Planning Income Example

Income Stream

Frequency

Monthly Income

6 Month income projection

One hour coaching for 8-weeks One hour @ $85.00/4 weeks x 8 clients $2720 $16,320
Course 1: Core Temperament Communication 4-week course and group coaching for 20 people @ $150 $3000 Offer 2x in 6 months $6000
Course 2: Emotional Skills in Relationships 4-week course and coaching support for couples.10 couples @ $500 each $5000 Offer once every 6 months. $5000
One-day Live Training in Relationships For 10 couples @ $897 per couple.  $8970 Offer once every 6 months $8970
Teleseminars  2 teleseminars per month @ $20.00--40 people per month $4800 $4800
Total     $41,090.00

 

 

Nine Tips On Understanding Your Teen

Your child becomes a teenager and parenting can suddenly turn into a frustrating experience. You are understanding your child from a different viewpoint in the circle of life. You could observe:

  • That the harmony is gone in your relationship.
  • You find yourself in disagreement with your child.
  • You feel the so-called generation gap grew.

Yes, your child is changing, but the basic temperament is still there. Understanding your teen is still the key to having a harmonious relationship. These ten tips for understanding your teen and dealing with the new brain wiring will help you stay centered as a heartwise® parent.

While you used to pal around with your child when he or she was younger, you now have to set boundaries between your role as a parent or a friend.

1.Help stabilize the changes. 

At this stage, you are primarily the circumspect parent who will listen, negotiate boundaries and behaviors, and stand steadfast in your expectations. Doing so helps stabilize all the changes the adolescent experiences. Friends can be found, but good parenting is a rare commodity these days.

2. Become Involved

Understanding your child as a teen means becoming involved while your schedule and life remain just as busy. Being involved is finding the time to be with them. Being involved means knowing where they are at all times and establishing communication protocols.

Even more important are the conversations about life your teen appreciates. These conversations open opportunities to understanding your child, as their thoughts and feelings change each day, disappear, and flare again: Listen to the what your child tells you about their life events. You will glean their thoughts and feelings so that they will be at ease coming to you if they are in trouble.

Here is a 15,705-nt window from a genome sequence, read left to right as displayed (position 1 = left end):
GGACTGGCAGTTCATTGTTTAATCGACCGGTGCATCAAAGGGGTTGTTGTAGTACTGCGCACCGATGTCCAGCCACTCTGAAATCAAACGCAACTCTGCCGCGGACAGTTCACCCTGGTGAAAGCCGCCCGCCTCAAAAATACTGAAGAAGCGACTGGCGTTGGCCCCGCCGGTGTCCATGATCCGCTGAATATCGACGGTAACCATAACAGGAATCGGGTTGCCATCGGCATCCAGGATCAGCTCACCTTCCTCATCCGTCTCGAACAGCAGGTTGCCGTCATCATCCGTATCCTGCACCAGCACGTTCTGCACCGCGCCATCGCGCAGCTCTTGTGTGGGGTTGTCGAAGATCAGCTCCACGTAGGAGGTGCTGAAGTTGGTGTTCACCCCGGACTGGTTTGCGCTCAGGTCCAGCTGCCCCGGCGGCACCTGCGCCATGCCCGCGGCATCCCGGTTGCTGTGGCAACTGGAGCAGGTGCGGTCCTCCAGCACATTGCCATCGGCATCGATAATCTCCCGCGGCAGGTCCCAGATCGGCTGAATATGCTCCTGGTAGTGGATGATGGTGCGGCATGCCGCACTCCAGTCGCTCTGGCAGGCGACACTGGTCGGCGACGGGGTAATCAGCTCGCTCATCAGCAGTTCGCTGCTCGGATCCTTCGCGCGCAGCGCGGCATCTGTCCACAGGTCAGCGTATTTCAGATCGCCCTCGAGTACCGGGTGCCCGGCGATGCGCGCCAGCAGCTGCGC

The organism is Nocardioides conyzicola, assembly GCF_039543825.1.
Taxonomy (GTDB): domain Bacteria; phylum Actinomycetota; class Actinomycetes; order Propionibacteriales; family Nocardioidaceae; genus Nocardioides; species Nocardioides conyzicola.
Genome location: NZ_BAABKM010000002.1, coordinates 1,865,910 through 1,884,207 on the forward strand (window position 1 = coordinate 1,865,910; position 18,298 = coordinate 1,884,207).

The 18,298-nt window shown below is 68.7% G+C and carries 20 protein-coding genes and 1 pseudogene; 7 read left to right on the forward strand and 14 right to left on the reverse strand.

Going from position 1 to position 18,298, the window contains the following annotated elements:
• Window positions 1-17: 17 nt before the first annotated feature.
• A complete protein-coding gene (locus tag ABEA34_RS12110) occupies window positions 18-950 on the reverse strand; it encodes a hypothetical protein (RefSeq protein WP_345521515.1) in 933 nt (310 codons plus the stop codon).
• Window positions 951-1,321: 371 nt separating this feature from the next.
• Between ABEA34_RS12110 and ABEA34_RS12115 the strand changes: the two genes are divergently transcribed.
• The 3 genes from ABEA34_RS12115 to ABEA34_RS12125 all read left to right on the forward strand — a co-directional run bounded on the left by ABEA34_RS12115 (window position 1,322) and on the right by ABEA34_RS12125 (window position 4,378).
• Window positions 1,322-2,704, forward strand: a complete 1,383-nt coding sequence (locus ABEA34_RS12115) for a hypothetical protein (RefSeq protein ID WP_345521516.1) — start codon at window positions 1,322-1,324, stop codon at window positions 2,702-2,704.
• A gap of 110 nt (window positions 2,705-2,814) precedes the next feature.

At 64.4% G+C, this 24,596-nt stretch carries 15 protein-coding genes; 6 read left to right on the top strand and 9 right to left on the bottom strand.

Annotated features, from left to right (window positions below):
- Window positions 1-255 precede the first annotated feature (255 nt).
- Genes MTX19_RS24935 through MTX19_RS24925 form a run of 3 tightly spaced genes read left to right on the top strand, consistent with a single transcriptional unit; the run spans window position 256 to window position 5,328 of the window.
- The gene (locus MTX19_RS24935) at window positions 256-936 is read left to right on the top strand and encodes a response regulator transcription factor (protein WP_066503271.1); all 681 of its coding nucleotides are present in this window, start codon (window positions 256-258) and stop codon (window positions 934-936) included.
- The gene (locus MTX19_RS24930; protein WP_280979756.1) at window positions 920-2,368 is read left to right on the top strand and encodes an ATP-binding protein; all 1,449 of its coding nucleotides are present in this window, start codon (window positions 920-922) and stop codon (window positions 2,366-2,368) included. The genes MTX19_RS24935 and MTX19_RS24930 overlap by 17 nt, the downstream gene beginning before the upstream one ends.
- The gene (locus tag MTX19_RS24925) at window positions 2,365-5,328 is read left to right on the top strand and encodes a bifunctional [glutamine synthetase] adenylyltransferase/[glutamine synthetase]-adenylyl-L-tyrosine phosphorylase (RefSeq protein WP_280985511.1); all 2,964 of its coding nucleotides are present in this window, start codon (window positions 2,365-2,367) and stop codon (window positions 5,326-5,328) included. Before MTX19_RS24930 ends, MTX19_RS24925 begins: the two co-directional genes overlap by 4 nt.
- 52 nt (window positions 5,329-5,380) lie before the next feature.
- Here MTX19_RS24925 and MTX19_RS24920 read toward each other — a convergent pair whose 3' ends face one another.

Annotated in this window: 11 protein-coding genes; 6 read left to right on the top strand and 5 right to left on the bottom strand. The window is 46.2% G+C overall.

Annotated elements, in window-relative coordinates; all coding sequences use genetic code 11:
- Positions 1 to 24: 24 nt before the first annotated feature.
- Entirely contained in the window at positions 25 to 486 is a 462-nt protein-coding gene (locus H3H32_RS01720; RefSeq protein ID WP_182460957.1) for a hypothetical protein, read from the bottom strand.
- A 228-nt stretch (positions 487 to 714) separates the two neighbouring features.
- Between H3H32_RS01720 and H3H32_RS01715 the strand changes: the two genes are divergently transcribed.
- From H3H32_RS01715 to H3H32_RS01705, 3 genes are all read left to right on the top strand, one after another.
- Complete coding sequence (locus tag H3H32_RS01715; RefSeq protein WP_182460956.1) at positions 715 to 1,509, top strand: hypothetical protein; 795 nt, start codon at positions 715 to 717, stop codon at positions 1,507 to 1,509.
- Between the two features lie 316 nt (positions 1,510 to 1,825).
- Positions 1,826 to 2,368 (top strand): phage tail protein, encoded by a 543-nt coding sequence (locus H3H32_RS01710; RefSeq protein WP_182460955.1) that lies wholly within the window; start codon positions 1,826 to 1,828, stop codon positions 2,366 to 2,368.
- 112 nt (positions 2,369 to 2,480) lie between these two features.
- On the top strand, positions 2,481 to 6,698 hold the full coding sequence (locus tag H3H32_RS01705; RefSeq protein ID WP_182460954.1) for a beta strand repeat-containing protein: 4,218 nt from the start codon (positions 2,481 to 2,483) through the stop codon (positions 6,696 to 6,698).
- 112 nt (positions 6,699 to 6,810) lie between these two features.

3. Train Teens in Accountability SkillsUnderstanding your teen

You as the parent, are responsible for preparing your child for adult life for as long as they live under your roof.
If they want something, exert the effort to achieve it or get it.
Being responsible for communication, earned expenses, and tasks is now their domain.
Money is not the important asset. Rather, qualities about handling money are what matters.
As a parent, you can help here by providing their allowance for completed jobs, but they must do their part. You are training them to survive in a competitive world.

4. Listen To Them

The teen years are crucial years for understanding your child. Teens expect you to hear them and decipher what they need or want. You may feel like judgments arise surrounding teen activities, finances, and studies. Don't worry because 99% of the job is listening to them and understanding what they want.

5. Explain Your Viewpoint

By letting teens know the reasons for any decisions you make, you empower them to make their choices. Offering them a reason, even if it considered lame by your teen, helps them review their personal choices. For example
Concern for their safety is why you establish a mutually agreed on curfew.
Your need to know where they are if they leave one place for a new destination requires a phone call to know they are safe and capable of holding their own among peers.

6. Tune In

Understanding your child occurs when you are
listening to their kind of music
keeping tabs on what activities they are involved in
Knowing the names of their friends

7. Be Flexible

Setting agreed-upon rules with your teen is always healthy. However, exceptions to rules always occur. Whether you are flexible enough to bend the rules requires discussion with your teen. Lay the groundwork for those instances when rules can be adjusted.

8. Share Your Interest With Your Child

Sharing interests with your child means you better understand them You learn together and share your experiences. You need to stay connected with your child through those teen arguments.

9. Keep Talking Even If Your Teen Is Not Listening

Teenagers do listen to their parents. While they may argue with you, your advice is well-entrenched in their minds. After all, you did raise them. Although they pretend passivity with what you say, the truth is that your advice has influence.

Be a Certified Coach